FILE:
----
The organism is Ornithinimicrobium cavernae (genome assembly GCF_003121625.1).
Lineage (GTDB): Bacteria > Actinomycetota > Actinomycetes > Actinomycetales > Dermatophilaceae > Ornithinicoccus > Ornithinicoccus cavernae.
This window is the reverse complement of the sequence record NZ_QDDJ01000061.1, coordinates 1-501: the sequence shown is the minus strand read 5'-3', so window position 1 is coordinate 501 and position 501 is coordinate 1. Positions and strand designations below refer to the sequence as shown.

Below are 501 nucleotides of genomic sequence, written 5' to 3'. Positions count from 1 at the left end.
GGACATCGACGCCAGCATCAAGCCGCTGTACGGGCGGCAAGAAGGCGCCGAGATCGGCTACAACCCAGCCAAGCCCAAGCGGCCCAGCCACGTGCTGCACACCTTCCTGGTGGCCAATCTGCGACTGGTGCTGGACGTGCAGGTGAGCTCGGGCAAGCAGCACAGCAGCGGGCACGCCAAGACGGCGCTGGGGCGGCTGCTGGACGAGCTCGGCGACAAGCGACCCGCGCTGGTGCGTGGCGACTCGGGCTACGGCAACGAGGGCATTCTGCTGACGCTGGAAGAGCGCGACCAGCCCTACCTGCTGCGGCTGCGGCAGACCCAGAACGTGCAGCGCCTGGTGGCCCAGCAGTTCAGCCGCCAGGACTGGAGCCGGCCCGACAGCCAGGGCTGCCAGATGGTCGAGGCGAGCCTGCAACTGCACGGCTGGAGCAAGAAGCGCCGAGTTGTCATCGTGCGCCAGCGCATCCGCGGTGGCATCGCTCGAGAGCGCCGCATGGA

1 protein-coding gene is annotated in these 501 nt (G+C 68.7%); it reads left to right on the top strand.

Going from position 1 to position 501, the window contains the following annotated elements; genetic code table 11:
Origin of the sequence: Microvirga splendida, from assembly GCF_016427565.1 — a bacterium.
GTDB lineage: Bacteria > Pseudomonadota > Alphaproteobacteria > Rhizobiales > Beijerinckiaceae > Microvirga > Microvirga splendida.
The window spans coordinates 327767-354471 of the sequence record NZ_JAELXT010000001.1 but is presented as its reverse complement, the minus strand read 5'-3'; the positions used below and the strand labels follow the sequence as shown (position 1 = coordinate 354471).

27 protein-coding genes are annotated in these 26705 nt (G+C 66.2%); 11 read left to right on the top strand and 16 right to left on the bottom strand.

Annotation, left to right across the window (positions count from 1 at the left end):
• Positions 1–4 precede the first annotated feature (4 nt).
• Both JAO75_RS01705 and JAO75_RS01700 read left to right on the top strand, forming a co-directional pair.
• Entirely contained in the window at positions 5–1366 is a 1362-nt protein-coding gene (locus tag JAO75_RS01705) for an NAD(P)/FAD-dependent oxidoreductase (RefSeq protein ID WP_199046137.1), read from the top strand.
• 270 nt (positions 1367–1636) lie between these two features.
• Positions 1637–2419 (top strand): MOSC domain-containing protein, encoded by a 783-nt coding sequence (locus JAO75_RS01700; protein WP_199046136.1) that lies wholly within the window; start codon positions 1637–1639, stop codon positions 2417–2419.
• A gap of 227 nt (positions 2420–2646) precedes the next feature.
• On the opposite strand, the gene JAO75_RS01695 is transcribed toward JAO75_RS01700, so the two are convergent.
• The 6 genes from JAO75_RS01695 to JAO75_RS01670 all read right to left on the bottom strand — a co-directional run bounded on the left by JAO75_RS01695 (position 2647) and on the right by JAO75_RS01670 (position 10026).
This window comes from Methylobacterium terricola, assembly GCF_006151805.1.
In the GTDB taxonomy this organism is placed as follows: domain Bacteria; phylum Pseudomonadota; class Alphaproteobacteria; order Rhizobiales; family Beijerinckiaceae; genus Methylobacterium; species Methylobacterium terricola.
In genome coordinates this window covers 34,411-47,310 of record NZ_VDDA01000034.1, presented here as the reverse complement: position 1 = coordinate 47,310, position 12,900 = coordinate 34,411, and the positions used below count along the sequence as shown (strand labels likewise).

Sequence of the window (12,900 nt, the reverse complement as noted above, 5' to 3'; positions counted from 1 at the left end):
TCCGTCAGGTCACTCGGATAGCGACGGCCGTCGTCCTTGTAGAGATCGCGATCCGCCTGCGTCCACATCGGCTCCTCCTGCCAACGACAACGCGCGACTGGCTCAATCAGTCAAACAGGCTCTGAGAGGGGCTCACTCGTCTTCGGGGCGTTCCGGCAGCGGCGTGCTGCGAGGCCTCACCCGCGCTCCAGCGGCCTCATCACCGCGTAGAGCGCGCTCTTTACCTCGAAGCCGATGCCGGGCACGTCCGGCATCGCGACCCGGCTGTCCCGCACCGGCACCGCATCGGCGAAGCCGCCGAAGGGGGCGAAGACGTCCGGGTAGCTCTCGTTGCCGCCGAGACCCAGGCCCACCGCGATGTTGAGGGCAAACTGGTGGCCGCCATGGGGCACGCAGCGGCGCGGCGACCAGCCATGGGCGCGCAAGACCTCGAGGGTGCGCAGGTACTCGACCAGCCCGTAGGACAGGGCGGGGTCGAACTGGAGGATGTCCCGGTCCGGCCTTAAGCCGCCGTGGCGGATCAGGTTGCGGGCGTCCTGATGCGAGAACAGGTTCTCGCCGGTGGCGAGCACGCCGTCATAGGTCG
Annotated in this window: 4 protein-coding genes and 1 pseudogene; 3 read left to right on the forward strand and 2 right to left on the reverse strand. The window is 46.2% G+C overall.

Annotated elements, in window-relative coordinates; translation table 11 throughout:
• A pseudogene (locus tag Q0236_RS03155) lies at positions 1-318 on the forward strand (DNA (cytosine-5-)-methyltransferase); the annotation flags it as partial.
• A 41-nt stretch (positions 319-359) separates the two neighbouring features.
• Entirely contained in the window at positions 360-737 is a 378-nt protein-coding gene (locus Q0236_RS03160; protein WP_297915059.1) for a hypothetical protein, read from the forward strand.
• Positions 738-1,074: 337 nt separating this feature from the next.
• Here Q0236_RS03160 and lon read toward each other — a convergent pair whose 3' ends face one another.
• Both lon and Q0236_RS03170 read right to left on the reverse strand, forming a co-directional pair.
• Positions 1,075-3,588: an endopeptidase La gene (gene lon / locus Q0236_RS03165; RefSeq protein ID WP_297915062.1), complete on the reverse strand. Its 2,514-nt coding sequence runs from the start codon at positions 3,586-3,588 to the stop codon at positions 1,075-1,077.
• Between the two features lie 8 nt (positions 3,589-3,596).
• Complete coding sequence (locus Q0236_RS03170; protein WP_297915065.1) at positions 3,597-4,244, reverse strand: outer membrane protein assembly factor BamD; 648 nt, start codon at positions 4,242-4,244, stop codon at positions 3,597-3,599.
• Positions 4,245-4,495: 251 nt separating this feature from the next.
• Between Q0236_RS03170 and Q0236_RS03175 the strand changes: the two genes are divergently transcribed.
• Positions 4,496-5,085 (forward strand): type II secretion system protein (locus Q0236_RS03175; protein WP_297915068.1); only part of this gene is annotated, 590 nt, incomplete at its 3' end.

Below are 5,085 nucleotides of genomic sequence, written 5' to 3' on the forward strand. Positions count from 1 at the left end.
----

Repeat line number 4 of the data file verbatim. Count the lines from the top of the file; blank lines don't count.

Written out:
Below are 501 nucleotides of genomic sequence, written 5' to 3'. Positions count from 1 at the left end.